Inside the doors of Musso & Frank Grill, change is a bad word.
The famed restaurant will celebrate its 100th year Friday. After all this time, owner Mark Echeverria says the restaurant remains proudly “unchanged,” except for a few minor updates.
The landmark restaurant is integral to the identity of Hollywood, which is perhaps why filmmaker Quentin Tarantino chose to feature it in his latest movie, “Once Upon a Time in Hollywood.”
Musso & Frank has appeared in the pages of The Times regularly since it opened in 1919. Here’s a walk down memory lane, and some recollections of the place from its most die-hard regulars.
Musso & Frank Grill by Lois Dwan
In 1969, Lois Dwan wrote about the charm of Musso, which has hosted some of the biggest names in the literary and film industries.
The nearest thing Los Angeles has ever had to a writer’s restaurant is Musso & Frank, where the likes of Bertolt Brecht, Thomas Mann and John O’Hara were fed and fostered by Mr. Musso and chef Jean Rue. Today elegant food is still served.
A taste of the good old days at Musso by Rose Dosti
Dosti, in her 1984 piece, wrote about her love affair with the restaurant, where she said even “waiting” at Musso is a pleasant experience.
I go on Saturdays for the braised short ribs. Others would not miss Monday’s chicken and noodles. A true Musso fan will recite the roster of specials as others recite poetry.
Counter Intelligence: Elbow room by Jonathan Gold
In a sense, it’s impossible to describe Musso & Frank as a restaurant, rather than one’s own relationship to Musso & Frank. Like the Griffith Park Observatory or Ramon Navarro’s star on Hollywood Boulevard, Musso’s just is, canned asparagus and crab Louie and all.
The grill of it all: Hollywood may crumble, Gibraltar may tumble, but Musso & Frank is here to stay by Ruth Reichl
In 1993, Reichl wrote that Hollywood is losing its luster but that she considered a meal at Musso and & Frank Grill the “antidote.”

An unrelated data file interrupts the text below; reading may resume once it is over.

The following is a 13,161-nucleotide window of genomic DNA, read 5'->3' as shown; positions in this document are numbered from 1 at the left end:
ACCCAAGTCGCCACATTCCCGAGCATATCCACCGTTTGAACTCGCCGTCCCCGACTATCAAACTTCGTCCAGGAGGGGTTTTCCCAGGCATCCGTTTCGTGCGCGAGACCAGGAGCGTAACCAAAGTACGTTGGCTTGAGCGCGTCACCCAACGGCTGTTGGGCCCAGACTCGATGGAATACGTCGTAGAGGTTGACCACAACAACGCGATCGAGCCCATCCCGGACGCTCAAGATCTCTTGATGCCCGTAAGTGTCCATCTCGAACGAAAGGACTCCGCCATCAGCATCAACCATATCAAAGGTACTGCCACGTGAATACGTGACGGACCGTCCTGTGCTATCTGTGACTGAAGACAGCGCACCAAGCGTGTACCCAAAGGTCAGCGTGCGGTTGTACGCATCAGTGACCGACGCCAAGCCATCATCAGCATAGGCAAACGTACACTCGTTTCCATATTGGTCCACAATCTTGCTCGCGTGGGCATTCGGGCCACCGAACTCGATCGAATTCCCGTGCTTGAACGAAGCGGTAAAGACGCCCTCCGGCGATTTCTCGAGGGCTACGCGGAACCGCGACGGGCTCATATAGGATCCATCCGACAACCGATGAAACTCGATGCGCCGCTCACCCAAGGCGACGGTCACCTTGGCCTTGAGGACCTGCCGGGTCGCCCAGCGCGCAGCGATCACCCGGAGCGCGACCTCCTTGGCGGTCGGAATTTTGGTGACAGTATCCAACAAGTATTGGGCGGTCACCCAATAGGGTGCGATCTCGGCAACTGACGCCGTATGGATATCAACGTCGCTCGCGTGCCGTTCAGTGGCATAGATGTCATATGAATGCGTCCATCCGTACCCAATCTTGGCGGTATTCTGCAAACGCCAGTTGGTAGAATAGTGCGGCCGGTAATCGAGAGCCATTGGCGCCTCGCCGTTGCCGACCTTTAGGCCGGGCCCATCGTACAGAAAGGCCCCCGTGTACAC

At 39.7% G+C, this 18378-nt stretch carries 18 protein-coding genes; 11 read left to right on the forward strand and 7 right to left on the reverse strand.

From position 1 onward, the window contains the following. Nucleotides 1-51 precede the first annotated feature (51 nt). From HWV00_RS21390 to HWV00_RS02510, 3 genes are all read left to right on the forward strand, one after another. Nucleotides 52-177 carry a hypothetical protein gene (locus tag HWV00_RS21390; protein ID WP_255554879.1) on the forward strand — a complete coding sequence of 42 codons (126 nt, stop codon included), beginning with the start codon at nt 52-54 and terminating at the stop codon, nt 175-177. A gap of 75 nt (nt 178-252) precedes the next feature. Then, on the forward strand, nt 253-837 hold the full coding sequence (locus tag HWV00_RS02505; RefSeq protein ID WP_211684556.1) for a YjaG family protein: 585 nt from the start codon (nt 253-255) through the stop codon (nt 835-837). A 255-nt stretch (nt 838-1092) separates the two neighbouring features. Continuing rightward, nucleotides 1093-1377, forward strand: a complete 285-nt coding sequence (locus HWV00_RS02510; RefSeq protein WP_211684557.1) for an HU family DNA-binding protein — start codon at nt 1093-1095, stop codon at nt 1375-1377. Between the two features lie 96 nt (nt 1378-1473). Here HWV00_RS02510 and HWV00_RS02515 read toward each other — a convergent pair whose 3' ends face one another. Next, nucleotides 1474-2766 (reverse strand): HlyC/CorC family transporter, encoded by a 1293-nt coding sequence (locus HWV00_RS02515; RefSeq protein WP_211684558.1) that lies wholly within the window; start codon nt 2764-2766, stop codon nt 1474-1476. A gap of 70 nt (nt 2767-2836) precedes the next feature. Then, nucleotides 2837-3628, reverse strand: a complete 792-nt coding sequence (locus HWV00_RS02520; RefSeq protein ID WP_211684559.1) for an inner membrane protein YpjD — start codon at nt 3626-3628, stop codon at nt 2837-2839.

A restaurant that started out in an upscale area and continues to offer decent food and swell service as the neighborhood crumbles around it, Musso’s is our most democratic institution. You can’t categorize the customers here by age, race or social class, and if you’re looking for the American way as it is really celebrated in Southern California, you can do no better than lunch at Musso’s.
Remembering Ruben Rueda: Musso & Frank bartender threw out Steve McQueen and got a guitar from Keith Richard by Carlos Valdez Lozano
Among the things that make Musso & Frank Grill special is the people who help run it. This year, after longtime bartender Ruben Rueda died, Carlos Valdez Lozano wrote about bartender Ruben Rueda, who threw out Steve McQueen and got a guitar from Keith Richards.
By all accounts, Rueda was a gentleman and a good listener who treated everyone the same, famous or not. As a bartender, he was full of wisdom, fantastic tales and hundred-proof charm. Even if he didn’t always remember a customer’s name, Echeverria said, he remembered their drink.
Recently, we spoke with people who have been frequenting the Hollywood restaurant for decades. Here are some of their memories of the place:
James Pappas, 52, a fashion designer who is popularly known as the “mayor” of the “super regulars” at Musso, has been going to the restaurant for 30 years. He was at Rueda’s bedside when he died.
I was there so much I never had a cellphone and if somebody would want to call me or reach out to me, they would call Musso & Frank.
Thomas McGough, 55, chief executive of Pongo Productions in Glendale, said his love affair with the restaurant began in his early 20s when he first tried the seafood chiffonade salad; it still remains his choice meal. But sometimes he veers off and orders a steak instead.
One of my favorite things to do on a cold winter’s evening is I’ll go and I’ll sit at the counter right on the other side of the steak grill. And I feel the warmth of the grill while I am sitting there all by myself and ordering a steak and that is my singular pleasure.
Byron Greco, 65, general manager of Stampede Studios, has been frequenting the restaurant since 1994. He recalls celebrating some of his memorable moments on a bar stool at Musso.
It might sound clichéd but for me going to Musso is like going to church.
Stephen Randall, 69, who worked for Playboy magazine, went to the restaurant every Saturday and enjoyed a drink in the warmly lit red booths.
In a sense it’s like a museum, it captures a very cool era ... the Raymond Chandler era of Los Angeles. The interesting thing about the restaurant is how unchanging it has been. Most places don’t last as long and other places are always reinventing themselves. There has been a consistency to Musso that is very comforting.